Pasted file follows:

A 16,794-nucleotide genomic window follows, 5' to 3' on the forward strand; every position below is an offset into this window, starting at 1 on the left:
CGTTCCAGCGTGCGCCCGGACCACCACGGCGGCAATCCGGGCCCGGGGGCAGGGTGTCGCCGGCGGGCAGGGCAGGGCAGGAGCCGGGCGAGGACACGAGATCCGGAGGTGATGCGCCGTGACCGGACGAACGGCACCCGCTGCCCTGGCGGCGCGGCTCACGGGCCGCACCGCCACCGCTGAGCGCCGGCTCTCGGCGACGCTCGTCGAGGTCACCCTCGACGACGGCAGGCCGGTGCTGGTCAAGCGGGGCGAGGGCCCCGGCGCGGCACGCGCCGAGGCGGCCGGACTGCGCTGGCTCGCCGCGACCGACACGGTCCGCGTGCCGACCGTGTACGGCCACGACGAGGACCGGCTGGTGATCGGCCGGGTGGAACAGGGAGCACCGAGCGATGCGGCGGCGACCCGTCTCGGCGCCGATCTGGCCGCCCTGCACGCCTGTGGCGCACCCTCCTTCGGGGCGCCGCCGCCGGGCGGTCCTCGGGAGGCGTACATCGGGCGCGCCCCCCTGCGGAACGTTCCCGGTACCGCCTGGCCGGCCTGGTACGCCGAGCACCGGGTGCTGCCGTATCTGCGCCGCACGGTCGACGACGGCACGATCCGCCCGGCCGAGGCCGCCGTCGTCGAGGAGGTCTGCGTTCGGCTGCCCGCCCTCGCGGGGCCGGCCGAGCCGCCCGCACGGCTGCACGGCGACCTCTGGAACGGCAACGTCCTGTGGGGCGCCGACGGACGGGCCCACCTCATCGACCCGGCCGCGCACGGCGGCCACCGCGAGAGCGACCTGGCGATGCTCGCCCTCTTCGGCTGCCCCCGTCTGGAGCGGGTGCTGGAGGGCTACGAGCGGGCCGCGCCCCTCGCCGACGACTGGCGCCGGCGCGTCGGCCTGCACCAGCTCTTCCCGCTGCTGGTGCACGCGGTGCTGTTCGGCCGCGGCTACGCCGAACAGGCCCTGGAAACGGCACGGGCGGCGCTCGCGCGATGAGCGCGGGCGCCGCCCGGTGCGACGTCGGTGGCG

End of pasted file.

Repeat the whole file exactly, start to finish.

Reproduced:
A 16,794-nucleotide genomic window follows, 5' to 3' on the forward strand; every position below is an offset into this window, starting at 1 on the left:
CGTTCCAGCGTGCGCCCGGACCACCACGGCGGCAATCCGGGCCCGGGGGCAGGGTGTCGCCGGCGGGCAGGGCAGGGCAGGAGCCGGGCGAGGACACGAGATCCGGAGGTGATGCGCCGTGACCGGACGAACGGCACCCGCTGCCCTGGCGGCGCGGCTCACGGGCCGCACCGCCACCGCTGAGCGCCGGCTCTCGGCGACGCTCGTCGAGGTCACCCTCGACGACGGCAGGCCGGTGCTGGTCAAGCGGGGCGAGGGCCCCGGCGCGGCACGCGCCGAGGCGGCCGGACTGCGCTGGCTCGCCGCGACCGACACGGTCCGCGTGCCGACCGTGTACGGCCACGACGAGGACCGGCTGGTGATCGGCCGGGTGGAACAGGGAGCACCGAGCGATGCGGCGGCGACCCGTCTCGGCGCCGATCTGGCCGCCCTGCACGCCTGTGGCGCACCCTCCTTCGGGGCGCCGCCGCCGGGCGGTCCTCGGGAGGCGTACATCGGGCGCGCCCCCCTGCGGAACGTTCCCGGTACCGCCTGGCCGGCCTGGTACGCCGAGCACCGGGTGCTGCCGTATCTGCGCCGCACGGTCGACGACGGCACGATCCGCCCGGCCGAGGCCGCCGTCGTCGAGGAGGTCTGCGTTCGGCTGCCCGCCCTCGCGGGGCCGGCCGAGCCGCCCGCACGGCTGCACGGCGACCTCTGGAACGGCAACGTCCTGTGGGGCGCCGACGGACGGGCCCACCTCATCGACCCGGCCGCGCACGGCGGCCACCGCGAGAGCGACCTGGCGATGCTCGCCCTCTTCGGCTGCCCCCGTCTGGAGCGGGTGCTGGAGGGCTACGAGCGGGCCGCGCCCCTCGCCGACGACTGGCGCCGGCGCGTCGGCCTGCACCAGCTCTTCCCGCTGCTGGTGCACGCGGTGCTGTTCGGCCGCGGCTACGCCGAACAGGCCCTGGAAACGGCACGGGCGGCGCTCGCGCGATGAGCGCGGGCGCCGCCCGGTGCGACGTCGGTGGCG